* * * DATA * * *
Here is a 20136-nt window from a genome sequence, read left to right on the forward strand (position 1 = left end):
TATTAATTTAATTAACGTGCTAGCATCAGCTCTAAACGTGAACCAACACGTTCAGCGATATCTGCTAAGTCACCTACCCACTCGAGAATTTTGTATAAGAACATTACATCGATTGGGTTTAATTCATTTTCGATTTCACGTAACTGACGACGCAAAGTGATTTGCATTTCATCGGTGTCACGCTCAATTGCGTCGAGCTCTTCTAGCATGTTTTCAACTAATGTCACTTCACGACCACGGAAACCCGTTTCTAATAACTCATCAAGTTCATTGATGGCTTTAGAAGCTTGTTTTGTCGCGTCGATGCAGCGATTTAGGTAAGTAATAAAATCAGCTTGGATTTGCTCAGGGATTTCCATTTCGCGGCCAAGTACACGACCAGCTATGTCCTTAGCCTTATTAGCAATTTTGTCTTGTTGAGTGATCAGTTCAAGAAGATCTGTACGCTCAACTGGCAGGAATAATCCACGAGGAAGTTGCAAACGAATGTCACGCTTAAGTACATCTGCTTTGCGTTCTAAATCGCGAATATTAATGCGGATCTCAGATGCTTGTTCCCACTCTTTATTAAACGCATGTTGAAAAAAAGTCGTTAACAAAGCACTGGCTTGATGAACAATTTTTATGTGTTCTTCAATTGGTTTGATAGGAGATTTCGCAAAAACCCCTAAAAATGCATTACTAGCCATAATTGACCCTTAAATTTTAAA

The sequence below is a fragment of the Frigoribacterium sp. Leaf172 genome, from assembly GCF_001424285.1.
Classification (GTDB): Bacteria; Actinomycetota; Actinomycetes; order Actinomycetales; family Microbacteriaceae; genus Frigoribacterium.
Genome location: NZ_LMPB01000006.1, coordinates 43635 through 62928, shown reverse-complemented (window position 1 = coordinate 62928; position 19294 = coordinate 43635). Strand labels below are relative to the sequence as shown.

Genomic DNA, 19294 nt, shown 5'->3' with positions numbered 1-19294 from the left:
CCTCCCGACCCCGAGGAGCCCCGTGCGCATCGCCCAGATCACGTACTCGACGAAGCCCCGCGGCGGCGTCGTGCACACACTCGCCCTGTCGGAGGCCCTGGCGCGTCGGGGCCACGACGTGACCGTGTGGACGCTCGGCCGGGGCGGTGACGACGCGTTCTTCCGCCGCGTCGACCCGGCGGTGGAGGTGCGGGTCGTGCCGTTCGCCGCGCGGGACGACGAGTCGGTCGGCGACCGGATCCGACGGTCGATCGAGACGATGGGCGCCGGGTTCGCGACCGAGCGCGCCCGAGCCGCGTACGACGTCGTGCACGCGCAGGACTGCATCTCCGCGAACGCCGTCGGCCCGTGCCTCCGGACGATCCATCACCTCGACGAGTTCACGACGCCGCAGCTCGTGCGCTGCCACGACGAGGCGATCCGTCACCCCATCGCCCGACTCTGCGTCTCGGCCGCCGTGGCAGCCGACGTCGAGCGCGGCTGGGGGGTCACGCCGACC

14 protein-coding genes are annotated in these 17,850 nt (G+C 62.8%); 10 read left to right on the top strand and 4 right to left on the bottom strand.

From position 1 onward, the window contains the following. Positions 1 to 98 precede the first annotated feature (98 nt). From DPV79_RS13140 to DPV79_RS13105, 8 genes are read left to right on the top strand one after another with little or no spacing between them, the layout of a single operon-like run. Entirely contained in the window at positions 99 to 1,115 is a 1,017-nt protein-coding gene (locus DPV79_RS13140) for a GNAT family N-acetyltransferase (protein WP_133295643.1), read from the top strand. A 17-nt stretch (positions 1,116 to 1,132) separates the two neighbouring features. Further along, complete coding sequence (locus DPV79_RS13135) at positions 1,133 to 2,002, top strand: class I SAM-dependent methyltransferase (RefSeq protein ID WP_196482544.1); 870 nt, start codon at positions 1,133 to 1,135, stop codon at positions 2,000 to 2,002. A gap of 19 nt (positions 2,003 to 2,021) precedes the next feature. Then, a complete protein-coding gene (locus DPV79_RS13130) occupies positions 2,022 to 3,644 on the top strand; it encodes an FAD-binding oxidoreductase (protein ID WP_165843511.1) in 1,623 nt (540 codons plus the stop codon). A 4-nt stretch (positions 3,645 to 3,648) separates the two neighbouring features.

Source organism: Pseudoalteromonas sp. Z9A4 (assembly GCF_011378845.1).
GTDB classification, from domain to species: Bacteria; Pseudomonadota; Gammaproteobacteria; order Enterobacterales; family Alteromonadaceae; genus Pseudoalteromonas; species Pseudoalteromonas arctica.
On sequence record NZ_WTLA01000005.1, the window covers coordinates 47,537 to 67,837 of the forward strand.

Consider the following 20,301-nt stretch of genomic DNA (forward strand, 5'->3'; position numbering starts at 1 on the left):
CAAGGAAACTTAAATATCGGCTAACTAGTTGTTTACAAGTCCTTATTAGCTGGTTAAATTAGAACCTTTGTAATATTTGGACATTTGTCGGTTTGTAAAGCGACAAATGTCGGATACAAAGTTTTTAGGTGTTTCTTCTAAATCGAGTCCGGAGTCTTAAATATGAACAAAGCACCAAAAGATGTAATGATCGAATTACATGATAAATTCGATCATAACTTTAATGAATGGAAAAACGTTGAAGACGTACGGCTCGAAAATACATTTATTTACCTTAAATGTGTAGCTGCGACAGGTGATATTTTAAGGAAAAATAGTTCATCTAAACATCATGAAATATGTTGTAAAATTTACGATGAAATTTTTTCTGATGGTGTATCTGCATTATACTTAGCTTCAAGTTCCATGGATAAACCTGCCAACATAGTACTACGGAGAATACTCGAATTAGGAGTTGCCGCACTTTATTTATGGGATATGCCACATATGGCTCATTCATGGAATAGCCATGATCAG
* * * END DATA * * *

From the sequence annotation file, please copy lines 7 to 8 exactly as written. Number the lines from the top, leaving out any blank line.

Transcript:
CCTCCCGACCCCGAGGAGCCCCGTGCGCATCGCCCAGATCACGTACTCGACGAAGCCCCGCGGCGGCGTCGTGCACACACTCGCCCTGTCGGAGGCCCTGGCGCGTCGGGGCCACGACGTGACCGTGTGGACGCTCGGCCGGGGCGGTGACGACGCGTTCTTCCGCCGCGTCGACCCGGCGGTGGAGGTGCGGGTCGTGCCGTTCGCCGCGCGGGACGACGAGTCGGTCGGCGACCGGATCCGACGGTCGATCGAGACGATGGGCGCCGGGTTCGCGACCGAGCGCGCCCGAGCCGCGTACGACGTCGTGCACGCGCAGGACTGCATCTCCGCGAACGCCGTCGGCCCGTGCCTCCGGACGATCCATCACCTCGACGAGTTCACGACGCCGCAGCTCGTGCGCTGCCACGACGAGGCGATCCGTCACCCCATCGCCCGACTCTGCGTCTCGGCCGCCGTGGCAGCCGACGTCGAGCGCGGCTGGGGGGTCACGCCGACC

14 protein-coding genes are annotated in these 17,850 nt (G+C 62.8%); 10 read left to right on the top strand and 4 right to left on the bottom strand.